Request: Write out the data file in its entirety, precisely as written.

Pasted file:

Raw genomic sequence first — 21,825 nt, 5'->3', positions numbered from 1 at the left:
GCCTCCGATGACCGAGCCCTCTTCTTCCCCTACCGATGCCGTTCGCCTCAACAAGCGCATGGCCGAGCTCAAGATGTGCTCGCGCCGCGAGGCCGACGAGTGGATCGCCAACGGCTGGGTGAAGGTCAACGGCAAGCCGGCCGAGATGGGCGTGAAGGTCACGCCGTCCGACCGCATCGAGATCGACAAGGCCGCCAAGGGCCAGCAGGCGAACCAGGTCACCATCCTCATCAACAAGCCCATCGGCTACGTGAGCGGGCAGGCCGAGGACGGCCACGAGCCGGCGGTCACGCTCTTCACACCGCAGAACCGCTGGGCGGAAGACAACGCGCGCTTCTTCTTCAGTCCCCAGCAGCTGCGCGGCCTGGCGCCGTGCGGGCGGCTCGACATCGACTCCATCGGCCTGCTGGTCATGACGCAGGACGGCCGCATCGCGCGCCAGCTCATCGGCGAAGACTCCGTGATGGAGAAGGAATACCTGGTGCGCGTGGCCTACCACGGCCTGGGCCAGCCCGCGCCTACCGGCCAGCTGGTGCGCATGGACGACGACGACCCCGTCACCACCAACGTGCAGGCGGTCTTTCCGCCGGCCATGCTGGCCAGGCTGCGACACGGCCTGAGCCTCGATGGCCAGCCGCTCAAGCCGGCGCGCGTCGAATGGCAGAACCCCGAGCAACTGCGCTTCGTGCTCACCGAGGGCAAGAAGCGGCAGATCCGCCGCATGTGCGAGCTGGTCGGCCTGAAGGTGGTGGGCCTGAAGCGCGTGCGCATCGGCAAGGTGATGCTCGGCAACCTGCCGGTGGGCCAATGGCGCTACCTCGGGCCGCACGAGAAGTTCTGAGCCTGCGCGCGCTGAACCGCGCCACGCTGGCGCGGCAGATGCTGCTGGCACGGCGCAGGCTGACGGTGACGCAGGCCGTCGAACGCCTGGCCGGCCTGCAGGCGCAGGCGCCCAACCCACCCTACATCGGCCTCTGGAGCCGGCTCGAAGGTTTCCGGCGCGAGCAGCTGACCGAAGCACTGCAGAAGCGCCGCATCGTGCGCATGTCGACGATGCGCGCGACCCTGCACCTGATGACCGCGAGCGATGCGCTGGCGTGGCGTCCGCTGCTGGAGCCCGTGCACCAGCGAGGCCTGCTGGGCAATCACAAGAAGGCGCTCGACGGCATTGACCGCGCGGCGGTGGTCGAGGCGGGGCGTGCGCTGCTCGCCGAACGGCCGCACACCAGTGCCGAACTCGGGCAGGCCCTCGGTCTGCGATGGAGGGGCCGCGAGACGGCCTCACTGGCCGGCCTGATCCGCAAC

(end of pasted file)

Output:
Raw genomic sequence first — 21,825 nt, 5'->3', positions numbered from 1 at the left:
GCCTCCGATGACCGAGCCCTCTTCTTCCCCTACCGATGCCGTTCGCCTCAACAAGCGCATGGCCGAGCTCAAGATGTGCTCGCGCCGCGAGGCCGACGAGTGGATCGCCAACGGCTGGGTGAAGGTCAACGGCAAGCCGGCCGAGATGGGCGTGAAGGTCACGCCGTCCGACCGCATCGAGATCGACAAGGCCGCCAAGGGCCAGCAGGCGAACCAGGTCACCATCCTCATCAACAAGCCCATCGGCTACGTGAGCGGGCAGGCCGAGGACGGCCACGAGCCGGCGGTCACGCTCTTCACACCGCAGAACCGCTGGGCGGAAGACAACGCGCGCTTCTTCTTCAGTCCCCAGCAGCTGCGCGGCCTGGCGCCGTGCGGGCGGCTCGACATCGACTCCATCGGCCTGCTGGTCATGACGCAGGACGGCCGCATCGCGCGCCAGCTCATCGGCGAAGACTCCGTGATGGAGAAGGAATACCTGGTGCGCGTGGCCTACCACGGCCTGGGCCAGCCCGCGCCTACCGGCCAGCTGGTGCGCATGGACGACGACGACCCCGTCACCACCAACGTGCAGGCGGTCTTTCCGCCGGCCATGCTGGCCAGGCTGCGACACGGCCTGAGCCTCGATGGCCAGCCGCTCAAGCCGGCGCGCGTCGAATGGCAGAACCCCGAGCAACTGCGCTTCGTGCTCACCGAGGGCAAGAAGCGGCAGATCCGCCGCATGTGCGAGCTGGTCGGCCTGAAGGTGGTGGGCCTGAAGCGCGTGCGCATCGGCAAGGTGATGCTCGGCAACCTGCCGGTGGGCCAATGGCGCTACCTCGGGCCGCACGAGAAGTTCTGAGCCTGCGCGCGCTGAACCGCGCCACGCTGGCGCGGCAGATGCTGCTGGCACGGCGCAGGCTGACGGTGACGCAGGCCGTCGAACGCCTGGCCGGCCTGCAGGCGCAGGCGCCCAACCCACCCTACATCGGCCTCTGGAGCCGGCTCGAAGGTTTCCGGCGCGAGCAGCTGACCGAAGCACTGCAGAAGCGCCGCATCGTGCGCATGTCGACGATGCGCGCGACCCTGCACCTGATGACCGCGAGCGATGCGCTGGCGTGGCGTCCGCTGCTGGAGCCCGTGCACCAGCGAGGCCTGCTGGGCAATCACAAGAAGGCGCTCGACGGCATTGACCGCGCGGCGGTGGTCGAGGCGGGGCGTGCGCTGCTCGCCGAACGGCCGCACACCAGTGCCGAACTCGGGCAGGCCCTCGGTCTGCGATGGAGGGGCCGCGAGACGGCCTCACTGGCCGGCCTGATCCGCAAC